Antagonistic Effect of Azadirachtin on Cyfluthrin and Permethrin
The aim of this study was to assess the efficacy of some traditional pesticides either individually or in combination, against Blattella germanica (Linnaeus) (Dictyoptera: Blattellidae). Cockroaches are of great public health importance worldwide and chemical methods remain one of the most popular approaches to combat the problem. Using contact method German cockroaches were exposed to pesticides in glass jars containing pesticides. The results showed that maximum knockdown was achieved with 0.5 cyfluthrin with KT50 of 8.9 min. The KT50 values for 0.1% permethrin, 2.5% Primifos methyl, 2. 5 and 5% malathion, 0.0 and 5% Diazinone, and also 0.25 and 0.5% Bendiocarb were 13.8, 88.03, 131.4, 75.16, 86.94, 41.08, 103.5 and 42.9 min, respectively. Surprisingly the combination of azadirachtin with permethrin or cyfluthrin showed the least effect which could be due to competition of azadirachtin and pyrethoids for same site or some conformational changes in target sites or receptors.
April 12, 2010; Accepted: May 26, 2010;
Published: July 17, 2010
Because of their ubiquitous presence in human habitations and their filthy
habits cockroaches are of great public health importance. Although, they live
indiscriminately on any places from dirty conduits to unattended book shelf
and cabinet, because of their necessity to humidity and moderate temperature
cockroach are usually more abundant in warm and damp places like washrooms and
around pipelines in basements. They are nocturnal and omnivorous so cockroaches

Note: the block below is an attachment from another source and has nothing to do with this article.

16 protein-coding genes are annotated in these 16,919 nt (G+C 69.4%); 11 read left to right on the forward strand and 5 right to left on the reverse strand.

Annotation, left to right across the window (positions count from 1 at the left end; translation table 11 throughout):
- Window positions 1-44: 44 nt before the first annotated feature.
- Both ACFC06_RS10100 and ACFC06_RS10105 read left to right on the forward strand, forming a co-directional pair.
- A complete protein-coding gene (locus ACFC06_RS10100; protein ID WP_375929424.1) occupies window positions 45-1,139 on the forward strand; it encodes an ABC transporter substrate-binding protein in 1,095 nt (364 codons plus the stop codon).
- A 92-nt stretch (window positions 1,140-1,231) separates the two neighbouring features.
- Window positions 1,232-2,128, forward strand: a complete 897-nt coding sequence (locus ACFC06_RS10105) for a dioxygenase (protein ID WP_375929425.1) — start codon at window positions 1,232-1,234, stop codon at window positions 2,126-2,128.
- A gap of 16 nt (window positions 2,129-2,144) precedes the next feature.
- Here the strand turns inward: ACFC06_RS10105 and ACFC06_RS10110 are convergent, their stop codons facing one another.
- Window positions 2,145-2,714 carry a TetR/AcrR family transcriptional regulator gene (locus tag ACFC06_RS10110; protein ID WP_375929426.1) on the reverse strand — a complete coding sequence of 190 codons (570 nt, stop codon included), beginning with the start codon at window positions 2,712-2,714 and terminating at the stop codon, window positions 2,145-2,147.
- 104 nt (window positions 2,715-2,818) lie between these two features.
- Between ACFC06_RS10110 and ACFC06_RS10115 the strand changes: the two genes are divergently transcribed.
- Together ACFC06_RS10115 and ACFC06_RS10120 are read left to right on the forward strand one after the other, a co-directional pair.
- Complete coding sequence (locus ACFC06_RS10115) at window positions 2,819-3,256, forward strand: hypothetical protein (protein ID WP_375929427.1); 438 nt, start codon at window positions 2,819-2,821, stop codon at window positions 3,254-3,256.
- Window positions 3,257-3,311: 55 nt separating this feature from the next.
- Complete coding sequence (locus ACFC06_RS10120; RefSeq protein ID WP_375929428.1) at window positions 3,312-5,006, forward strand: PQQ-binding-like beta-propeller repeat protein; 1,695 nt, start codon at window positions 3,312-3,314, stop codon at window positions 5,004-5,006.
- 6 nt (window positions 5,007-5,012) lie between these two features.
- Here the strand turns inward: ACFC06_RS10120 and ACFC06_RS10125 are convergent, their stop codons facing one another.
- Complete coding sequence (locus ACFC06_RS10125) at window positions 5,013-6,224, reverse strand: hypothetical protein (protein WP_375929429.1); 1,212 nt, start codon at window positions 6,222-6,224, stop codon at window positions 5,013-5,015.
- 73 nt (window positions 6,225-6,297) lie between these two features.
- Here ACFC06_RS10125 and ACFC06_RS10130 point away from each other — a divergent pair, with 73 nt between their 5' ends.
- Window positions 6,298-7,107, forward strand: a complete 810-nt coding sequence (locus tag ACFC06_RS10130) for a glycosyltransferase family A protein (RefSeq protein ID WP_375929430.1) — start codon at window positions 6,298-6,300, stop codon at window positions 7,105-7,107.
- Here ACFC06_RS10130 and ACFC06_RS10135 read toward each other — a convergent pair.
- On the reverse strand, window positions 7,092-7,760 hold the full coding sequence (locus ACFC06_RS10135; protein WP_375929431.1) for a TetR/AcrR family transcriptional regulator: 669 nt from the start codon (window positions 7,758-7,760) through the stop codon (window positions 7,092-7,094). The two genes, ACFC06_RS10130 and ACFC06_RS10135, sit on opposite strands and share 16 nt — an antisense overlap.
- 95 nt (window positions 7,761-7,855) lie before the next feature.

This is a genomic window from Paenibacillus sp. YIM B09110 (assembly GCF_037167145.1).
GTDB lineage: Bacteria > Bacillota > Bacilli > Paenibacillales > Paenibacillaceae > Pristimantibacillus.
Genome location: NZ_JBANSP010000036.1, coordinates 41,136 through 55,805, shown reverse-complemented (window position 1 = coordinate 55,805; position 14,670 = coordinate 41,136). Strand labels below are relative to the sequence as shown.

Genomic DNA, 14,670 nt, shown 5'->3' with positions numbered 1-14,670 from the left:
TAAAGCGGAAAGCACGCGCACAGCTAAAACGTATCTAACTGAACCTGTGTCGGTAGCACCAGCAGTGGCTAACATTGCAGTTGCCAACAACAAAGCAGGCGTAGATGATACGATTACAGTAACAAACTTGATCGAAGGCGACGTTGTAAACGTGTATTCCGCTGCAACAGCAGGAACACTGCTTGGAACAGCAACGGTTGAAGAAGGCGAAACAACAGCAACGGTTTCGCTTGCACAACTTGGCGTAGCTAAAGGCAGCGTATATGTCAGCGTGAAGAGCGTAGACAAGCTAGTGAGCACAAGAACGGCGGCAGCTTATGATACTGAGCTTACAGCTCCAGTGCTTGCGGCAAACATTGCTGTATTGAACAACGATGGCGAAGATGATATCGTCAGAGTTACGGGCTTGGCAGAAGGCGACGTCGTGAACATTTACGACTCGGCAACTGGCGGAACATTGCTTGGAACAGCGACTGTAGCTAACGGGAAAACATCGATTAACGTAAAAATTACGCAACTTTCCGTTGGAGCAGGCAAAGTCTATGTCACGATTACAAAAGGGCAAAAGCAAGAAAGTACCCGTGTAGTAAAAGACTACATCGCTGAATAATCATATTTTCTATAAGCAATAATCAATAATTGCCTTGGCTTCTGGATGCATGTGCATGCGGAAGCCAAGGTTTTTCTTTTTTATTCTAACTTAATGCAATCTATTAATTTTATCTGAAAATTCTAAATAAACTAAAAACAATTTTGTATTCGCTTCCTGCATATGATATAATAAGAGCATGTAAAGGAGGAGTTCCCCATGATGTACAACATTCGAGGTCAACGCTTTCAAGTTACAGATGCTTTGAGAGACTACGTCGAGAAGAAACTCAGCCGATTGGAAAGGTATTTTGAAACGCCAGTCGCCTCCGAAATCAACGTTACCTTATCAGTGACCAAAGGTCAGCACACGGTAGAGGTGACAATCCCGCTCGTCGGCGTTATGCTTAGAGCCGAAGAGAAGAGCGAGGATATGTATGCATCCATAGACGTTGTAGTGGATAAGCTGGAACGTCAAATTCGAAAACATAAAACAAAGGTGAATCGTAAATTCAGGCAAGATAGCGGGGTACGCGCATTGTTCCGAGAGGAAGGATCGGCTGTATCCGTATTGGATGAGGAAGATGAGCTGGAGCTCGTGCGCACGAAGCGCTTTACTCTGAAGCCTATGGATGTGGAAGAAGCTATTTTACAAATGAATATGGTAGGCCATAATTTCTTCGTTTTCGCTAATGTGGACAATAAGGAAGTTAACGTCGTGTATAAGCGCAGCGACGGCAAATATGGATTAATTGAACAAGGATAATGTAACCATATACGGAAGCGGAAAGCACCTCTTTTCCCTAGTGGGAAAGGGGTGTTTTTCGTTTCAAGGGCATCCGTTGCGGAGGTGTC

can occupy every niche in buildings such as cookery and hospitals and in some
cases even without being discovered by the residents of these places. Since
they have a flattened body and are able runner cockroaches can move freely almost
to any places and touch any thing in dwellings. Many pathogenic and nonpathogenic
microorganisms have been found on or in their body (Saitou
et al., 2009) and implication of these insects have traced in some
nosocominal epidemics (Fotedar and Banerjee, 1992).
Allergy to the excretions or body parts of cockroaches is another problem which
have been reported in many part of world (Arruda and Chapman,
2001). They discharge a nauseous secretion both from their mouths and from
glands opening on the body which give a long-lasting, offensive cockroach smell
to food stuff and other materials in infested areas (Agrawal
et al., 2005).
Over the years many pesticides have been used to control cockroaches but because
of their superior adaptability power and high proliferation capacity the extinction
of these creatures from human habitats is far from over. Many experiments have
been designed to screen suitable pesticides to resolve the problem of cockroaches
and despite introduction of new pesticides because of resistant problem there
have been plenty of reports of failure in chemical control (Pridgeon
et al., 2002).
To lunch any chemical control program in infested places one of the key points
is to find the susceptibility of them to proposed pesticides. At present study
the efficacy of some insecticides alongside with azadirachtin (Fig.
1) a phytochemical extracted from neem seed kernel, were examined against
Blatella germanica (L.) individually or in combination with permethrin
and cyfluthrin (Fig. 2a, b).
The terpenoids of the neem tree (Azadirachta indica A Juss.) represent
a group of plant metabolite which has become seriously considered for commercial
use in the past few years in many parts of worlds. The most potent neem compound
is azadirachtin which is most abundant and the most biologically active component
of neem tree (Salehzadeh et al., 2003).
|| The structure of Azadirachtin A